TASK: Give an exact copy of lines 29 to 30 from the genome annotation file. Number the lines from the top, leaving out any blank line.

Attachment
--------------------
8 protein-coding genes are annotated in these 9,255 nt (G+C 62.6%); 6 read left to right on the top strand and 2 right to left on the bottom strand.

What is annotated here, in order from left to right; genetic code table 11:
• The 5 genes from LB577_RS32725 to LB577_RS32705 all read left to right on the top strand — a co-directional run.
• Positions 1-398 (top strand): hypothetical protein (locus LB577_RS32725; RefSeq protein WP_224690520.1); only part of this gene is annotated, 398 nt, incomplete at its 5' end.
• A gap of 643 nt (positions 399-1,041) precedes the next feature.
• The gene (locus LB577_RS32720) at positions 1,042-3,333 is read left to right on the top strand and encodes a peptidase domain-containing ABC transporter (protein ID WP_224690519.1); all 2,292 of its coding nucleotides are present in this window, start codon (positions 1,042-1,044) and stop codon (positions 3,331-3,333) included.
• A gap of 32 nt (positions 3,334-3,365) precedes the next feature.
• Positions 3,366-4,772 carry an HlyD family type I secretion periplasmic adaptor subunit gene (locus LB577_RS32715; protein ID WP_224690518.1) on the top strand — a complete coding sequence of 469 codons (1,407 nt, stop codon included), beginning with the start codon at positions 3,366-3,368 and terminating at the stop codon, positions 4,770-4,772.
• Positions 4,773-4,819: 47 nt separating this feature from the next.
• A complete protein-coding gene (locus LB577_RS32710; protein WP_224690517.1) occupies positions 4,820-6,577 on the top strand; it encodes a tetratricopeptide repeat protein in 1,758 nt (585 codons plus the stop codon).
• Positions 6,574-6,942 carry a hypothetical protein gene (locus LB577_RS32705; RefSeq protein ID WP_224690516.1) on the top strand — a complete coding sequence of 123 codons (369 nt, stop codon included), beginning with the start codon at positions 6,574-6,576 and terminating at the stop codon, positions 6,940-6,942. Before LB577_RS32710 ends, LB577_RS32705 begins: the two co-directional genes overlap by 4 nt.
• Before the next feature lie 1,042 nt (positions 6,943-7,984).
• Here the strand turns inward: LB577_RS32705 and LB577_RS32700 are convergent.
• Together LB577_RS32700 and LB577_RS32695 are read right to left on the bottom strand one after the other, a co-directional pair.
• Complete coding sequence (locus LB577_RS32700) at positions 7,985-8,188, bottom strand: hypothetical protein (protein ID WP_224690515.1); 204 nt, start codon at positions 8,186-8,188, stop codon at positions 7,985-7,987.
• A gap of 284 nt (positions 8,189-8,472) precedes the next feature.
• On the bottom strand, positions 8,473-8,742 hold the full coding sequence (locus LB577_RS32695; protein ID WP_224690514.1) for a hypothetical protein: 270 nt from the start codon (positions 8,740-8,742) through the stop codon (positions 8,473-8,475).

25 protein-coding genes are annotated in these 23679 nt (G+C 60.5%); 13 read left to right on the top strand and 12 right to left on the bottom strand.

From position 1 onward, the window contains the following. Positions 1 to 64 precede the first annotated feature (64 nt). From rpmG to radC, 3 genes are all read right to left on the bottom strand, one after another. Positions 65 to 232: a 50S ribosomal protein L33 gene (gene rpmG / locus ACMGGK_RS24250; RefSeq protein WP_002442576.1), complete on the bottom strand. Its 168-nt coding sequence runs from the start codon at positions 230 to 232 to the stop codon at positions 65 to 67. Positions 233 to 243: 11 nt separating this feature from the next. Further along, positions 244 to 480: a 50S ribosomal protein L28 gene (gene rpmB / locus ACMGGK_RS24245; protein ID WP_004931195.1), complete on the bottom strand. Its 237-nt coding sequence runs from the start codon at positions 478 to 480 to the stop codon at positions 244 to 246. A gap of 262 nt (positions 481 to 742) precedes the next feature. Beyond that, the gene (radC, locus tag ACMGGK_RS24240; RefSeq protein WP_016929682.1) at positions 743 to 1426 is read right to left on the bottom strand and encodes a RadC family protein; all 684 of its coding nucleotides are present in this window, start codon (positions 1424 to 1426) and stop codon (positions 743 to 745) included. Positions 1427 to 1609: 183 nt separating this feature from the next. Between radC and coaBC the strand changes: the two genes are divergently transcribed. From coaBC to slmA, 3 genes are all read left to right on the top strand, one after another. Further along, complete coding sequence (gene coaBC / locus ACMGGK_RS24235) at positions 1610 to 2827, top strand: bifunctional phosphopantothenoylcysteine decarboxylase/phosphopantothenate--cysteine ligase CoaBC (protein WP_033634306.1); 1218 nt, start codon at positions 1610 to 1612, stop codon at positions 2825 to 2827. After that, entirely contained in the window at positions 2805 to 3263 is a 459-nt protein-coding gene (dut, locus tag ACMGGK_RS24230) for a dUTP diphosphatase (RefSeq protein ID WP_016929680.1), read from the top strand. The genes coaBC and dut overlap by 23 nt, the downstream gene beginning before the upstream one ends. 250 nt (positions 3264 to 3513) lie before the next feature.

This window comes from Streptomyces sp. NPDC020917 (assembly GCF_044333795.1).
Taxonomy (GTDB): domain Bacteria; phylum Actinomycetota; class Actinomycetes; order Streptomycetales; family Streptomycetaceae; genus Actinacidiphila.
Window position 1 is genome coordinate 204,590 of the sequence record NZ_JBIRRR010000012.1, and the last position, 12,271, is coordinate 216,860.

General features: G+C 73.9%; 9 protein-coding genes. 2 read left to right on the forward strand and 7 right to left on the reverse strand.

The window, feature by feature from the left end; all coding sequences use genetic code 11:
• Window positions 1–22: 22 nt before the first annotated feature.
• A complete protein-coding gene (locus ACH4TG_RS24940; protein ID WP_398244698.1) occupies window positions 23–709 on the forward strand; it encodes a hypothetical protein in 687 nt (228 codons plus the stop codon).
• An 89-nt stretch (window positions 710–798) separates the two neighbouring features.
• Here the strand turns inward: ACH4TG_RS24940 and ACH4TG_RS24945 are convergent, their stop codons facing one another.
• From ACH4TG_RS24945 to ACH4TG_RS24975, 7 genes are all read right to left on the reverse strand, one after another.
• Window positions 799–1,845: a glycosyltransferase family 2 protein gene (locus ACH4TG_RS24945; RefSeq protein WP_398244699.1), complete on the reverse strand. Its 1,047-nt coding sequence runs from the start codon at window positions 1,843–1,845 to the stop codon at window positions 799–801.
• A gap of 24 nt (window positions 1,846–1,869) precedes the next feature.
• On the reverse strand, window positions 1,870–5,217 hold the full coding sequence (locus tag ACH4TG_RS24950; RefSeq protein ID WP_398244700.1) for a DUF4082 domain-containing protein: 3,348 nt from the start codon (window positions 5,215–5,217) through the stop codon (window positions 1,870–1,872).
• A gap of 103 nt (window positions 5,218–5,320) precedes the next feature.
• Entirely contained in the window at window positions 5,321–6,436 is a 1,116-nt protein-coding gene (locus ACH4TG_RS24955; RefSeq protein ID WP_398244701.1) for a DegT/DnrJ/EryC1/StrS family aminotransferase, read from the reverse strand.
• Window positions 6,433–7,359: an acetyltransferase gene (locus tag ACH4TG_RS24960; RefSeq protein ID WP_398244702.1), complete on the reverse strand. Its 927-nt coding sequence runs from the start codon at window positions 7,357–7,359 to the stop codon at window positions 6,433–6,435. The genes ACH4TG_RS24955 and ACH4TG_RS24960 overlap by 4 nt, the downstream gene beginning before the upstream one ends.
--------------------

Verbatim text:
• From ACH4TG_RS24945 to ACH4TG_RS24975, 7 genes are all read right to left on the reverse strand, one after another.
• Window positions 799–1,845: a glycosyltransferase family 2 protein gene (locus ACH4TG_RS24945; RefSeq protein WP_398244699.1), complete on the reverse strand. Its 1,047-nt coding sequence runs from the start codon at window positions 1,843–1,845 to the stop codon at window positions 799–801.